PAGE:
Strict superset of C language with object-oriented capabilities inspired by Smalltalk. Every C program can be compiled by an Objective-C compiler, and C code can be included within Objective-C code. Most popular compilers: Clang and LLVM. Instead of calling methods (like in C++:
obj->method(param)), messages to objects are being sent (
[obj method:param]) and resolved at runtime (not at compile time like in C++). There is no Garbage Collector (which works at run-time) in Objective-C, but instead, Automatic Reference Counting (compile-time feature) is used. Objective-C is the main programming language used by Apple for OS X and iOS. However, this year Apple announced plans to replace Objective-C with the new Swift language. Resources to learn Objective-C can be found in my other post.
Declarative language for managing data held in a relational database management system (RDBMS). Created by Microsoft (for MS SQL Server), T-SQL is an extension to SQL, which makes it Turing complete. It adds to SQL: procedural programming, local variables, functions for string and date processing, mathematics etc. and allows
FROM clause in
UPDATE statements (which allows joins to be included). T-SQL (and SQL) query differs from the program in such a way that they just tell what to do, not how to do that. Figuring out how to execute a query is a role of a query analyzer. Check Understanding how SQL Server executes a query. To learn T-SQL, you should learn SQL first. Recommended tutorial: T-SQL Step by Step Course (video tutorial). Recommended books: Itzik Ben-Gan's Microsoft SQL Server 2012 T-SQL Fundamentals and other his books.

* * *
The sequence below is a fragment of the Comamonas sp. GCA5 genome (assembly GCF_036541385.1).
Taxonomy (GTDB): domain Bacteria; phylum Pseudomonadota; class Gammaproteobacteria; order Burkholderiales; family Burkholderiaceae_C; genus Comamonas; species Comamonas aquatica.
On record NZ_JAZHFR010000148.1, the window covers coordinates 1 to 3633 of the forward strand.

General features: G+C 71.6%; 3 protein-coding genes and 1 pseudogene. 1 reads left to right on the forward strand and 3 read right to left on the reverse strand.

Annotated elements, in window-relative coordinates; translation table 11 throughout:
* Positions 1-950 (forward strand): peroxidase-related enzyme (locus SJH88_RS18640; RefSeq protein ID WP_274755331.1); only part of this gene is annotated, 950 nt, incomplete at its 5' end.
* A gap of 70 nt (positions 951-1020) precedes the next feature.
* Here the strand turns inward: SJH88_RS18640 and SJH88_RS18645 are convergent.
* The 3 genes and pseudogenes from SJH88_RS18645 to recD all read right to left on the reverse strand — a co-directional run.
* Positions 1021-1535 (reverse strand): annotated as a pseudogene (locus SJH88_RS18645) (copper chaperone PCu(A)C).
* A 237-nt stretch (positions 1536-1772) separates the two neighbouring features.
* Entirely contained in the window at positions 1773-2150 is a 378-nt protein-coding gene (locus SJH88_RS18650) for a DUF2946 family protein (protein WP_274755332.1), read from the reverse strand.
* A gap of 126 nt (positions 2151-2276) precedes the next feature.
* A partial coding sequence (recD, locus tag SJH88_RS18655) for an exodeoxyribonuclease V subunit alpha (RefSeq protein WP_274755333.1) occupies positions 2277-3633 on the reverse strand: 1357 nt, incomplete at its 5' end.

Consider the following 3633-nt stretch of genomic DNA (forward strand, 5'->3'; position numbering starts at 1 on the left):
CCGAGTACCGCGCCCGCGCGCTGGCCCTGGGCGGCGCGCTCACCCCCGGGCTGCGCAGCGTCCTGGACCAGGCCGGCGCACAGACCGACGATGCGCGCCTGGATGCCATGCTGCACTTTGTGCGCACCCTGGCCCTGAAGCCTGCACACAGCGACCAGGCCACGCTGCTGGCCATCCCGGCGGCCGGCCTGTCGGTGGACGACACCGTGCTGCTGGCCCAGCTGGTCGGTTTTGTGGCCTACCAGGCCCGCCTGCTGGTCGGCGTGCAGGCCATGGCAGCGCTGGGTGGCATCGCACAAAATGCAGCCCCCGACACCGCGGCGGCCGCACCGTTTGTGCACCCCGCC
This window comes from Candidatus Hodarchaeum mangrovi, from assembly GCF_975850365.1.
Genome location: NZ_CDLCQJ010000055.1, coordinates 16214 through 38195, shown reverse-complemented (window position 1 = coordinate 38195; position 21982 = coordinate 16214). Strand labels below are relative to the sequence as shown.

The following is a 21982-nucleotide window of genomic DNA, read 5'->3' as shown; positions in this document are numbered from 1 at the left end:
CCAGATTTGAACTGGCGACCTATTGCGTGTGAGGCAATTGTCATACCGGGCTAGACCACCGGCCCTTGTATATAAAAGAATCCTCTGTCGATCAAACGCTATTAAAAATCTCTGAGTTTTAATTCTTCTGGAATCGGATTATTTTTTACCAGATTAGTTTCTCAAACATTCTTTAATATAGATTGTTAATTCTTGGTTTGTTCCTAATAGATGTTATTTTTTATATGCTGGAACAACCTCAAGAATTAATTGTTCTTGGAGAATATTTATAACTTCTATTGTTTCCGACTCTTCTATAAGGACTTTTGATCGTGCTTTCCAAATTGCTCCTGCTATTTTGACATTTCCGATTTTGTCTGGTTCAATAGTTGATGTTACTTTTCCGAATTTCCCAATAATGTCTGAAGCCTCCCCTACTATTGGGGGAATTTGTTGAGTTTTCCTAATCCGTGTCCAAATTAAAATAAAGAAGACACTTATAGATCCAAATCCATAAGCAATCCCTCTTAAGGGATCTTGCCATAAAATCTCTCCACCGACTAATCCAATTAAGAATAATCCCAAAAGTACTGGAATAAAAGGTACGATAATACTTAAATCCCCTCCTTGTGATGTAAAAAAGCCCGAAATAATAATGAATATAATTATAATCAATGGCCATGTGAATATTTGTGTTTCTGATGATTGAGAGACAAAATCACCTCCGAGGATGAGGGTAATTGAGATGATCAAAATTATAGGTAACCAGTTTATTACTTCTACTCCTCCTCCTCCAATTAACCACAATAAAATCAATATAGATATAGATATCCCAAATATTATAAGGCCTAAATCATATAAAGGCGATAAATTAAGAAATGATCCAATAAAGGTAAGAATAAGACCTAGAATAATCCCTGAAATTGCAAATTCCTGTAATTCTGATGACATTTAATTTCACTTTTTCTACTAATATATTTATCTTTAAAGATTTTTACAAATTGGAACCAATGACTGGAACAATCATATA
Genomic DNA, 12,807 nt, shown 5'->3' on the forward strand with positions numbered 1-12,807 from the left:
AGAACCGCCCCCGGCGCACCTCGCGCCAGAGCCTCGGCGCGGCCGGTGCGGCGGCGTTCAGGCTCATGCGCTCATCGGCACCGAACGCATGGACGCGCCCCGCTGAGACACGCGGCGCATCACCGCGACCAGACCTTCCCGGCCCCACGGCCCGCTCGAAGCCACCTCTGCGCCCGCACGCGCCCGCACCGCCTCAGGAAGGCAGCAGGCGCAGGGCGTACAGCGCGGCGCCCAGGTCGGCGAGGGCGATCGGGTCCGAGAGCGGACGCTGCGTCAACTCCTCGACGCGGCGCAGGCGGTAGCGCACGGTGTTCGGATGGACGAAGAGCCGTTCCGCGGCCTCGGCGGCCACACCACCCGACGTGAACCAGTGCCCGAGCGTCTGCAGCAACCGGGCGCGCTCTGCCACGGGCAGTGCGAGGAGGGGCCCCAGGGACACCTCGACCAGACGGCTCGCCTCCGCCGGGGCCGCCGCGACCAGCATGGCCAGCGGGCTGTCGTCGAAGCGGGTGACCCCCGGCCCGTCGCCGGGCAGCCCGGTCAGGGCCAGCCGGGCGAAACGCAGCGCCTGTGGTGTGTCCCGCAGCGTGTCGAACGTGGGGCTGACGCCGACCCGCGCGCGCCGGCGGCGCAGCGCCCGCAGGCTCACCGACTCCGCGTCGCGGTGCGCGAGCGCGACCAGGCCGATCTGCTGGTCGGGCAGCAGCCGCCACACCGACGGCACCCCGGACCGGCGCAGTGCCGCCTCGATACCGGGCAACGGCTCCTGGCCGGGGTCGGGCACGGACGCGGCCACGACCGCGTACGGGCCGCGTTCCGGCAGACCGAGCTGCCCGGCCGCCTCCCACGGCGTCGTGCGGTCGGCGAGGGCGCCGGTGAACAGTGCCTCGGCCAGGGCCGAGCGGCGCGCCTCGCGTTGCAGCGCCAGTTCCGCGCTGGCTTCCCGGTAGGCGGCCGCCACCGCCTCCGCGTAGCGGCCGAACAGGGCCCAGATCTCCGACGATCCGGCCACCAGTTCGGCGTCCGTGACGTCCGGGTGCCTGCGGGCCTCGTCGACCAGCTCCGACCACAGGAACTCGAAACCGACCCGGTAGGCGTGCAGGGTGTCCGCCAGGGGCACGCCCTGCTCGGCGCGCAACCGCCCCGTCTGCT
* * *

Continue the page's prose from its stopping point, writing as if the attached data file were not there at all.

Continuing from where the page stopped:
Compiled language created by Microsoft. Compiles to native language or P-Code and uses the Microsoft C++ compiler to generate the executable. It derives from BASIC. Similar to Python: tabs and new lines are used to delimit blocks. VB (under Visual Studio) enables to create GUI using the drag-and-drop technique. The last version (VB6) was released in 1998 and is abandoned in favor of VB.NET, which introduces many features (present also in C#), but still supported, even on Windows 8. Check Comparison of VB and VB.NET. Both (VB.NET and C#) run on the same run time (CLR). More details can be found here. Recommended tutorials to get started: Visual Basic Fundamentals: Development for Absolute Beginners by Bob Tabor and Visual Basic .NET Tutorials. A good reference is Visual Basic at Wikibooks. To get VB syntax highlighting in SublimeText, this package works.
I read about all 10 languages in Wikipedia before writing this post. I was surprised by how much I could learn in 5-10 minutes of reading. I don't know why, but I feel much better now when I refreshed and organized my knowledge. If you want to start learning about the new programming language, I recommend you to read about it on Wikipedia first. Even more, read about all languages you are using now on Wikipedia as well. It gives you a great, high-level overview. Now, Wikipedia will be my starting point of research about "some new thing".